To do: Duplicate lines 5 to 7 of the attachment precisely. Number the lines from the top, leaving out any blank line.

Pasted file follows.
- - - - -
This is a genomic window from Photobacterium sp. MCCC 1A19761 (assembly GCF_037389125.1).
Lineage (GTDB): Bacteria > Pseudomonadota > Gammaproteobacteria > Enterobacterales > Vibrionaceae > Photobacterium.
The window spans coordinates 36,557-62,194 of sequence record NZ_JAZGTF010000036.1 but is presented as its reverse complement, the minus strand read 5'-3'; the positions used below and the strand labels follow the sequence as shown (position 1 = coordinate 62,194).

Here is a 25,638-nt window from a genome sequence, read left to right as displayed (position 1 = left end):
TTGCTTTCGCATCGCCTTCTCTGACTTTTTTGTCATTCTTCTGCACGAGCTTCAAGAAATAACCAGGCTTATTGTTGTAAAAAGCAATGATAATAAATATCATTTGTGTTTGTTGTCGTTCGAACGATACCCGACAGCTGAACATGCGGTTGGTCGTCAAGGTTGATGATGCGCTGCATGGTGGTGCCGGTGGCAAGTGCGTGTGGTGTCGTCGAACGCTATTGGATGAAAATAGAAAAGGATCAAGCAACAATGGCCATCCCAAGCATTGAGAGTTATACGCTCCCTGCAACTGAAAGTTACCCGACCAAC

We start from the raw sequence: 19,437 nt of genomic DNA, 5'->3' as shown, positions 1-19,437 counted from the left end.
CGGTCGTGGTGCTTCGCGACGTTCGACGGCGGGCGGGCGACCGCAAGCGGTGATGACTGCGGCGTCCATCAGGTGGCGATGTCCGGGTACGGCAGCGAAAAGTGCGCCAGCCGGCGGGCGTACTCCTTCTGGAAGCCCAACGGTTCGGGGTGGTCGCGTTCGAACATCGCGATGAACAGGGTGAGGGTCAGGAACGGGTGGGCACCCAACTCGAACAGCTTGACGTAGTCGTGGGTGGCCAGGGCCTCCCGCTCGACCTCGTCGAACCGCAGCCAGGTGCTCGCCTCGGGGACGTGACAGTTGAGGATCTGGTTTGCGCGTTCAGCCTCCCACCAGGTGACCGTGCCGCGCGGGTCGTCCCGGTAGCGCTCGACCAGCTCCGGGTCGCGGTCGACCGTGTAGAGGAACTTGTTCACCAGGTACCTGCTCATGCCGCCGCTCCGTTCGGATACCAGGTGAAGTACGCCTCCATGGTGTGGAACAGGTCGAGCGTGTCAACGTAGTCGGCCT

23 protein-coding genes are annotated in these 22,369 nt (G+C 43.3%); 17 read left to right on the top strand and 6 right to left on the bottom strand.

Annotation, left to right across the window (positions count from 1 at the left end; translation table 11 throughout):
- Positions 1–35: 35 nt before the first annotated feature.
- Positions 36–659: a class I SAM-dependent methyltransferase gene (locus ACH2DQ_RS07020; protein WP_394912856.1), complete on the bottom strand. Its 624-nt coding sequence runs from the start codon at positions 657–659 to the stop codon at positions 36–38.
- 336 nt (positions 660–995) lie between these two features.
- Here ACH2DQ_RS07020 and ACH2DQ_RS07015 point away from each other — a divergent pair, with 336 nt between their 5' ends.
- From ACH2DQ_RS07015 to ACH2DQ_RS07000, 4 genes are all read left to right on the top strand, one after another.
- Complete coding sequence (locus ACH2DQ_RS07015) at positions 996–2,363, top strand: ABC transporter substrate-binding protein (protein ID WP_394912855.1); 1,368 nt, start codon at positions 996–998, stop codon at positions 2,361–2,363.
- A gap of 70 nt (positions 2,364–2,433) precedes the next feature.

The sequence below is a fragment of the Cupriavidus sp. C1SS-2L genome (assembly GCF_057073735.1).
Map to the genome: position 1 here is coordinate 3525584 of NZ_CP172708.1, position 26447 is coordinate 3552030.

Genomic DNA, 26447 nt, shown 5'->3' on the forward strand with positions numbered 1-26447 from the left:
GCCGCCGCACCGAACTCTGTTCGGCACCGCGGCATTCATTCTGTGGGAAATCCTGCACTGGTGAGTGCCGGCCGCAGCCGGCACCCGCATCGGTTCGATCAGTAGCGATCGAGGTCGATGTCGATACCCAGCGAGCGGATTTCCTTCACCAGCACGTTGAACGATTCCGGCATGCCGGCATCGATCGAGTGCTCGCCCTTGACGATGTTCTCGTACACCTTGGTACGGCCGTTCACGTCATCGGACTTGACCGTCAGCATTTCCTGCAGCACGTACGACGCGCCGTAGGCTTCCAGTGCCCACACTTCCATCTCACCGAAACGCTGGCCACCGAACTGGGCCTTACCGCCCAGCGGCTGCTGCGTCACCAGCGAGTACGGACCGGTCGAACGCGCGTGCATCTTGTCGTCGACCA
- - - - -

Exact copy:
TTGCTTTCGCATCGCCTTCTCTGACTTTTTTGTCATTCTTCTGCACGAGCTTCAAGAAATAACCAGGCTTATTGTTGTAAAAAGCAATGATAATAAATATCATTTGTGTTTGTTGTCGTTCGAACGATACCCGACAGCTGAACATGCGGTTGGTCGTCAAGGTTGATGATGCGCTGCATGGTGGTGCCGGTGGCAAGTGCGTGTGGTGTCGTCGAACGCTATTGGATGAAAATAGAAAAGGATCAAGCAACAATGGCCATCCCAAGCATTGAGAGTTATACGCTCCCTGCAACTGAAAGTTACCCGACCAAC

We start from the raw sequence: 19,437 nt of genomic DNA, 5'->3' as shown, positions 1-19,437 counted from the left end.
CGGTCGTGGTGCTTCGCGACGTTCGACGGCGGGCGGGCGACCGCAAGCGGTGATGACTGCGGCGTCCATCAGGTGGCGATGTCCGGGTACGGCAGCGAAAAGTGCGCCAGCCGGCGGGCGTACTCCTTCTGGAAGCCCAACGGTTCGGGGTGGTCGCGTTCGAACATCGCGATGAACAGGGTGAGGGTCAGGAACGGGTGGGCACCCAACTCGAACAGCTTGACGTAGTCGTGGGTGGCCAGGGCCTCCCGCTCGACCTCGTCGAACCGCAGCCAGGTGCTCGCCTCGGGGACGTGACAGTTGAGGATCTGGTTTGCGCGTTCAGCCTCCCACCAGGTGACCGTGCCGCGCGGGTCGTCCCGGTAGCGCTCGACCAGCTCCGGGTCGCGGTCGACCGTGTAGAGGAACTTGTTCACCAGGTACCTGCTCATGCCGCCGCTCCGTTCGGATACCAGGTGAAGTACGCCTCCATGGTGTGGAACAGGTCGAGCGTGTCAACGTAGTCGGCCT